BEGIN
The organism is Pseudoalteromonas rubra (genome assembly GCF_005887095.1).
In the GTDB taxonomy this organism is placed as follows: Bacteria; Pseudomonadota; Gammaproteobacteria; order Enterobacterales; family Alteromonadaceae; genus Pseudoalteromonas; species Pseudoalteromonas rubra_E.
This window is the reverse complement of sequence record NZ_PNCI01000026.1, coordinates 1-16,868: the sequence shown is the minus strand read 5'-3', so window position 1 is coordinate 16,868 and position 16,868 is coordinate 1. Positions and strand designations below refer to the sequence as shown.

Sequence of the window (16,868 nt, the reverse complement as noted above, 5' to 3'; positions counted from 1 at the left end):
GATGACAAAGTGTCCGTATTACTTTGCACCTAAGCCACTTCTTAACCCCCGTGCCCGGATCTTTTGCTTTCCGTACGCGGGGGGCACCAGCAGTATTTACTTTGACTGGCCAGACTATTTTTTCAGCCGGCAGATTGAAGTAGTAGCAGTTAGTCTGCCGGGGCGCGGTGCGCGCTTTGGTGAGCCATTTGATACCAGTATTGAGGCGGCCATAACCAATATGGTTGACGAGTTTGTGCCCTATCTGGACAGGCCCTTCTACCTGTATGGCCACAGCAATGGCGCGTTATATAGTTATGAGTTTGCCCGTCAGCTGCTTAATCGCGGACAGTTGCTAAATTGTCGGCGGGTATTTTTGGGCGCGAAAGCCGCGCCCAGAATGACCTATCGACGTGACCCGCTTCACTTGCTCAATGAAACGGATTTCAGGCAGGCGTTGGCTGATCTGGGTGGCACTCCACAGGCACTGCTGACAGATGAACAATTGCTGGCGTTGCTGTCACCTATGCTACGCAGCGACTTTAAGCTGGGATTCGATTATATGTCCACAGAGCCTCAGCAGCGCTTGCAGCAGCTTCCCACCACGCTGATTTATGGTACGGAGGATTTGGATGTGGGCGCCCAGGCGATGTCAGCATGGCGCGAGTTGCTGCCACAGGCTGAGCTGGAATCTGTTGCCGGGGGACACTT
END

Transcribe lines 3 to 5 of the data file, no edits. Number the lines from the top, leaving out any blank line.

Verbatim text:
This window is the reverse complement of sequence record NZ_PNCI01000026.1, coordinates 1-16,868: the sequence shown is the minus strand read 5'-3', so window position 1 is coordinate 16,868 and position 16,868 is coordinate 1. Positions and strand designations below refer to the sequence as shown.

Sequence of the window (16,868 nt, the reverse complement as noted above, 5' to 3'; positions counted from 1 at the left end):
GATGACAAAGTGTCCGTATTACTTTGCACCTAAGCCACTTCTTAACCCCCGTGCCCGGATCTTTTGCTTTCCGTACGCGGGGGGCACCAGCAGTATTTACTTTGACTGGCCAGACTATTTTTTCAGCCGGCAGATTGAAGTAGTAGCAGTTAGTCTGCCGGGGCGCGGTGCGCGCTTTGGTGAGCCATTTGATACCAGTATTGAGGCGGCCATAACCAATATGGTTGACGAGTTTGTGCCCTATCTGGACAGGCCCTTCTACCTGTATGGCCACAGCAATGGCGCGTTATATAGTTATGAGTTTGCCCGTCAGCTGCTTAATCGCGGACAGTTGCTAAATTGTCGGCGGGTATTTTTGGGCGCGAAAGCCGCGCCCAGAATGACCTATCGACGTGACCCGCTTCACTTGCTCAATGAAACGGATTTCAGGCAGGCGTTGGCTGATCTGGGTGGCACTCCACAGGCACTGCTGACAGATGAACAATTGCTGGCGTTGCTGTCACCTATGCTACGCAGCGACTTTAAGCTGGGATTCGATTATATGTCCACAGAGCCTCAGCAGCGCTTGCAGCAGCTTCCCACCACGCTGATTTATGGTACGGAGGATTTGGATGTGGGCGCCCAGGCGATGTCAGCATGGCGCGAGTTGCTGCCACAGGCTGAGCTGGAATCTGTTGCCGGGGGACACTT